Comfort food and comfort reads


I am feeling under the weather. It’s a combination of the changes in weather, my insanely-busy schedule over the last couple weeks, my detour from working out regularly and probably lack of vitamins. Regardless, this past week was not stellar, and today I feel awful. Cancel class awful. I don’t ever cancel class, but I am having a colleague put a note on my classroom door. I feel so guilty, but I just would not be on top of my game today.

When I don’t feel well, I crave certain foods – baked potatoes, macaroni and cheese, soup. Basically, I want fattening starchy foods without a lot of nutritional value. I want my reading material the same way.

Last Monday I finished Peter Robinson’s A Dedicated Man which was good, but oddly enough for Robinson, it was the type of mystery where all is revealed at the end in an Aha! moment. I typically do not like these mysteries, but as it is Peter Robinson, I’ll let it slide this time.

Then I picked up Libba Bray’s A Great and Terrible Beauty. My mom bought this book for me because she enjoyed it so much. The book begins on Gemma’s 16th birthday, her mother and she arguing in the street markets of India. Gemma wants more than anything to go to London, where her family is from, but her mother refuses. In a quick twist of events, Gemma’s mother is killed, and Gemma realizes she has an odd power. She is sent to a finishing school and learns more about her power and herself, while navigating the dangerous tides of adolescent girlhood. The book was a fast, enthralling read. The book is rated YA; however, the only YA aspects of it were, to me, Gemma’s naiveté and Bray’s interference in the story, “conveniently” pointing out things Gemma has missed. Without those two elements, I would have enjoyed this book much more. I believe this is a series, but I’m not sure if I would read the others unless Bray steps it up a notch.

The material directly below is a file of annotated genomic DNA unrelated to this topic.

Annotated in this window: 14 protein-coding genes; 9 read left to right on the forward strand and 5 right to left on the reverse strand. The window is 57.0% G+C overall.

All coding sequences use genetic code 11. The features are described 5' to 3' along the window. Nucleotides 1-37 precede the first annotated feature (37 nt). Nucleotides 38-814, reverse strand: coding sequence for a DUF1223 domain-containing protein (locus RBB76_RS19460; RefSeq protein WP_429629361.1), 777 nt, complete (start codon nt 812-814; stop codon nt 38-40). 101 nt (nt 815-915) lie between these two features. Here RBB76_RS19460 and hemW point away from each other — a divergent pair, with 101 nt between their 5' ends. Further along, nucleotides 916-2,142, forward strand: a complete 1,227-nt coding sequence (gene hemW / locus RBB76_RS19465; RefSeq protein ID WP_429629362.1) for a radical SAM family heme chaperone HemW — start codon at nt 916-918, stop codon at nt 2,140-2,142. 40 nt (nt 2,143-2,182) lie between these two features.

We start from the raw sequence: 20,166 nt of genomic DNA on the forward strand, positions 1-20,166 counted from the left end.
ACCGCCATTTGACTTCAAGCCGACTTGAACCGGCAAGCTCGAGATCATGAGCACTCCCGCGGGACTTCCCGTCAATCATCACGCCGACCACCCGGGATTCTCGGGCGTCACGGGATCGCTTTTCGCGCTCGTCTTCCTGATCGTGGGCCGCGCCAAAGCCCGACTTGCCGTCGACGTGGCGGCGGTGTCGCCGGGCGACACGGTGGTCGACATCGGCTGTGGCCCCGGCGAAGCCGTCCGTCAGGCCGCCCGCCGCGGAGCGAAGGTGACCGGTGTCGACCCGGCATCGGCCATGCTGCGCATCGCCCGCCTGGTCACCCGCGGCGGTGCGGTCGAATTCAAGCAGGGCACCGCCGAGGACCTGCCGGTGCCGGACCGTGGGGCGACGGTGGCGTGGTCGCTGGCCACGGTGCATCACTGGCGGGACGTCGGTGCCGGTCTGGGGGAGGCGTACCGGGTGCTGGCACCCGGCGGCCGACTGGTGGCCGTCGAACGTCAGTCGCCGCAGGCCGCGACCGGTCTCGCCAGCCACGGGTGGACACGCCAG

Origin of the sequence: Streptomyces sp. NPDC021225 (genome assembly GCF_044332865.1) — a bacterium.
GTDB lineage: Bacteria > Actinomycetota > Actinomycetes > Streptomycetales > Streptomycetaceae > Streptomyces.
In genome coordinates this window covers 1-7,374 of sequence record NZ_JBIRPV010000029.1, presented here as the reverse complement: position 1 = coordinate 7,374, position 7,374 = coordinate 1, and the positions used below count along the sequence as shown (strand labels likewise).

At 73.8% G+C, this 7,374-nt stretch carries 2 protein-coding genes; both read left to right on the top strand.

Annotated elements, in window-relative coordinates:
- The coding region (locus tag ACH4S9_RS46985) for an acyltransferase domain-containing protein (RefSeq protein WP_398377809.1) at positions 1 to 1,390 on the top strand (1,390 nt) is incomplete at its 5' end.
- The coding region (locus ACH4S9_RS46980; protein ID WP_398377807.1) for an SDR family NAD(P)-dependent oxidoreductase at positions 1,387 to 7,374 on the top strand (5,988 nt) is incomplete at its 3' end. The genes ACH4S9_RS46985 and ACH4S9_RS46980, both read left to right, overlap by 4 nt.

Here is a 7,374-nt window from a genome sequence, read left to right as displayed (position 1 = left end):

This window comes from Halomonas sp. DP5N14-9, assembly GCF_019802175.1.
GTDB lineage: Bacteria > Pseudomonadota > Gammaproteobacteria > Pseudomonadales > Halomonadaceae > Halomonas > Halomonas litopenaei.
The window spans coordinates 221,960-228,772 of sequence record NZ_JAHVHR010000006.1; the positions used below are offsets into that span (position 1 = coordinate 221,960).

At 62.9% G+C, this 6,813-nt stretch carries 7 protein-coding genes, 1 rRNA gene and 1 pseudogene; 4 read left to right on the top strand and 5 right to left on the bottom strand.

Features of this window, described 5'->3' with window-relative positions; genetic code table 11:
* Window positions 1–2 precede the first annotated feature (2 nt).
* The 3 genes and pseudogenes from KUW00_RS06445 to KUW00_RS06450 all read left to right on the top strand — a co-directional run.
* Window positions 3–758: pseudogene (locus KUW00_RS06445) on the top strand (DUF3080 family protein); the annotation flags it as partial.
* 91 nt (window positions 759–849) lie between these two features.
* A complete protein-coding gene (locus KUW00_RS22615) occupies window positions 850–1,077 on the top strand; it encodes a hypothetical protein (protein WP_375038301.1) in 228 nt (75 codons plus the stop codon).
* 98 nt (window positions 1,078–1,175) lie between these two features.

Yesterday, after throwing a baby shower Saturday, I recuperated all day with another Mom-Recommended Book – Adriana Trigiani’s Very Valentine. I was reluctant to pick it up because I thought: Valentine? Valentine’s Day? My least-favorite holiday? But Valentine is a 33-year-old, single woman who quit her teaching job to apprentice under her Gram, a master shoemaker. This book was fantastic. A comfort read? Yes. Chick lit? Not really. It didn’t feel formulaic. The main character, Valentine, is just as concerned with making a name for herself in the world of shoe design as she is in finding a boyfriend (sometimes to her relationship’s detriment), and strong, independent women are scattered throughout the book, tempered and complemented by boyfriends/husbands. Plus, much of it is set in Italy, and after three trips to different regions, Italy is a place I feel even more “me,” if possible. Since I am not financially able to take a big trip this year, it was such fun to relive Italy through Valentine’s eyes. If you need a break from something more literary but don’t want the tripe that is chick lit, I highly recommend this. Plus, it’s a series! I can’t wait to get my hands on the next one. Thanks, Mom.